I woke early and jogged down the AT towards the river – there was a nice privy on the banks of the Kennebec. I returned to find Greyhound up and packing. I quickly ate my leftovers (saving half of the Cuban sandwich for a snack) and started packing as well. After Greyhound visited the privy, we were both ready to hike out. We set off at 8:30am.
Only two small mountains stood in our way today – neither even came close to 3,000 feet. The dense forest made for surprisingly easy hiking – We summited Pleasant Pond Mountain at 11:30am having hiked seven miles on the day. I wish I knew more about geology, but this mountain looked like it had been worn down in places – I’m thinking glaciers, but really don’t know.
After a quick snack, we pressed on. We made great time on easy grade – Maine is turning out to be a very pretty state!
We briefly took a break at the side trail to Bald Mountain Brook Lean-to and ate some snacks – two miles ahead lay Moxie Bald.
The weather was great – we were ready to push some serious miles. We powered up Moxie Bald, summiting 7:00pm. We slowed to enjoy the summit, eventually pausing to have a quick snack.
We still had high hopes for today. The further we got tonight, the closer we’d be to Monson, ME. Monson is the last town we’ll hit before entering the Hundred Mile Wilderness and then, Katahdin. We wanted tomorrow to be as close to a day off as possible.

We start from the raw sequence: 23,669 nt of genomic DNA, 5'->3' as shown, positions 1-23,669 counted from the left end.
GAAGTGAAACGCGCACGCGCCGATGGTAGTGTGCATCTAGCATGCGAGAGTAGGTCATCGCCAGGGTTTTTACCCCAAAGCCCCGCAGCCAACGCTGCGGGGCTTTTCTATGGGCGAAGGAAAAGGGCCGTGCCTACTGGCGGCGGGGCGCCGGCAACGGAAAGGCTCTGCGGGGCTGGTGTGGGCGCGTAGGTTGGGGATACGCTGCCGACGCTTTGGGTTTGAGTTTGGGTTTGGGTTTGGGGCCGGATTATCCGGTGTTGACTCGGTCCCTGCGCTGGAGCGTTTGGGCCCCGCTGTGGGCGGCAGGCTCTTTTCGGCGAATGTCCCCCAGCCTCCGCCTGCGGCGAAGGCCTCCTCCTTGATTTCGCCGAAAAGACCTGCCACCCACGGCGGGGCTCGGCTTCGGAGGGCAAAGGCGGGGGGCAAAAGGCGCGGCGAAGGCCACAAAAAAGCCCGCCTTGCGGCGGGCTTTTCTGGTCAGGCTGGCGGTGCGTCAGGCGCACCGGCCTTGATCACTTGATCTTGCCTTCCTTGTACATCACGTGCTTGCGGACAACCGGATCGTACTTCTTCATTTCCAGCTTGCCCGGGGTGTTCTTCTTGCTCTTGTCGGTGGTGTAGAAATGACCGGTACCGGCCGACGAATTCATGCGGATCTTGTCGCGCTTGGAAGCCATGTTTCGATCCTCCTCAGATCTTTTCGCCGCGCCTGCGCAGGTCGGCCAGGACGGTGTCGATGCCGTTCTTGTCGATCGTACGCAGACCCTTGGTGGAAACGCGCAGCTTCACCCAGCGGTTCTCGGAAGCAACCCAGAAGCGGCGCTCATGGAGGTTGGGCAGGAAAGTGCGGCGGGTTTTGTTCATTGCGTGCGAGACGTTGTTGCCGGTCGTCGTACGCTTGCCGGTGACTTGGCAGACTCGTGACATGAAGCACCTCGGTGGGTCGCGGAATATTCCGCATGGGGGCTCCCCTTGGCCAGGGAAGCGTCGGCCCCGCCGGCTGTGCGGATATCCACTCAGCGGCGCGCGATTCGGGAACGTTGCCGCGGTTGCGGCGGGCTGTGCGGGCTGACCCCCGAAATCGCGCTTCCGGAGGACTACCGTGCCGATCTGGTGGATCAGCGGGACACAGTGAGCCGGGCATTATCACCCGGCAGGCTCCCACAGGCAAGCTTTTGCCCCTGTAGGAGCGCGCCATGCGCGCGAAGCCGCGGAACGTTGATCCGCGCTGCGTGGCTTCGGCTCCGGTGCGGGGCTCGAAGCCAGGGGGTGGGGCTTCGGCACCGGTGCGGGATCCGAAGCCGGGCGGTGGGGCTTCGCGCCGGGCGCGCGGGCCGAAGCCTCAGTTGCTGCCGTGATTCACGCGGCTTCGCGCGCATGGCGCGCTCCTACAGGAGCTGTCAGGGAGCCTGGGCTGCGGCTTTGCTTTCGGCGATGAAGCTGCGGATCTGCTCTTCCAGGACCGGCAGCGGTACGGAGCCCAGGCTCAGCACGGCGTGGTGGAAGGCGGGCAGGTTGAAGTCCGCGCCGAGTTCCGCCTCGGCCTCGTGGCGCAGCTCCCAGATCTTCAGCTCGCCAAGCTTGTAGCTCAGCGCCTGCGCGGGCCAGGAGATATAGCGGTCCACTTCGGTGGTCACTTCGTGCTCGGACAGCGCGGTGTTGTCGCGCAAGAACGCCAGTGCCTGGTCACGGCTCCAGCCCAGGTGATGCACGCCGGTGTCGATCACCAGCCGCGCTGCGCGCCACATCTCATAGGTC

We passed the Moxie Bald Mountain Lean-to at 8:30pm, just as the sun was setting. Thankfully, the trail ahead was flat. We made it to the banks of the Piscataquis River at 10:30pm and quickly made camp right on the river bank. I decided against cowboy camping as it looked like it might rain overnight. I quickly cooked and went to sleep.
We both talked about how exciting we were to be reaching Monson tomorrow. Monson was the last town we’d ever stay in on the AT – we had already booked a room at the Lake Shore House. Beyond Monson, there was a hundred miles of nothing. No towns, no hostels, no markets, no resupply options of any kind. We were giving ourselves five days to traverse the Hundred Mile Wilderness – we’d be summiting Katahdin the very next day. And then we’d be done.